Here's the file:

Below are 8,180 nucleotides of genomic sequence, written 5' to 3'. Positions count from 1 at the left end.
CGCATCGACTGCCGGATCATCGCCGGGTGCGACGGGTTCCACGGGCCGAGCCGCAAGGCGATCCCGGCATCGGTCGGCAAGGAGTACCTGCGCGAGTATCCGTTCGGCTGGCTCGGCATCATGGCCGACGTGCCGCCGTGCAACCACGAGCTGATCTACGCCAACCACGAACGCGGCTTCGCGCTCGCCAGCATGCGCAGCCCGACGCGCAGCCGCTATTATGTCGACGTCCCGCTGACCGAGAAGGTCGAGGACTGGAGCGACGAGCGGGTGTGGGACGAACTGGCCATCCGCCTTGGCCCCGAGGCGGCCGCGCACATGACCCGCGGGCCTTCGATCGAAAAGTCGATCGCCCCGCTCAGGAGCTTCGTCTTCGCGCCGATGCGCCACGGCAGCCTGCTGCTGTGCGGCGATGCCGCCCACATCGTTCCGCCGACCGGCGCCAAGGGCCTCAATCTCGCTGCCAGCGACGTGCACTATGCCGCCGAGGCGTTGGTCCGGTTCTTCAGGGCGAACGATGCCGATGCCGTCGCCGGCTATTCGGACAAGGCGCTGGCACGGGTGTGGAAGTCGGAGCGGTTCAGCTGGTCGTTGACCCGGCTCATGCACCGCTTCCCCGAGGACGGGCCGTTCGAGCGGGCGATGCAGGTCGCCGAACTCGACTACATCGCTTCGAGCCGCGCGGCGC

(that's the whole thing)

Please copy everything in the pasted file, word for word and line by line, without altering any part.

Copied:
Below are 8,180 nucleotides of genomic sequence, written 5' to 3'. Positions count from 1 at the left end.
CGCATCGACTGCCGGATCATCGCCGGGTGCGACGGGTTCCACGGGCCGAGCCGCAAGGCGATCCCGGCATCGGTCGGCAAGGAGTACCTGCGCGAGTATCCGTTCGGCTGGCTCGGCATCATGGCCGACGTGCCGCCGTGCAACCACGAGCTGATCTACGCCAACCACGAACGCGGCTTCGCGCTCGCCAGCATGCGCAGCCCGACGCGCAGCCGCTATTATGTCGACGTCCCGCTGACCGAGAAGGTCGAGGACTGGAGCGACGAGCGGGTGTGGGACGAACTGGCCATCCGCCTTGGCCCCGAGGCGGCCGCGCACATGACCCGCGGGCCTTCGATCGAAAAGTCGATCGCCCCGCTCAGGAGCTTCGTCTTCGCGCCGATGCGCCACGGCAGCCTGCTGCTGTGCGGCGATGCCGCCCACATCGTTCCGCCGACCGGCGCCAAGGGCCTCAATCTCGCTGCCAGCGACGTGCACTATGCCGCCGAGGCGTTGGTCCGGTTCTTCAGGGCGAACGATGCCGATGCCGTCGCCGGCTATTCGGACAAGGCGCTGGCACGGGTGTGGAAGTCGGAGCGGTTCAGCTGGTCGTTGACCCGGCTCATGCACCGCTTCCCCGAGGACGGGCCGTTCGAGCGGGCGATGCAGGTCGCCGAACTCGACTACATCGCTTCGAGCCGCGCGGCGC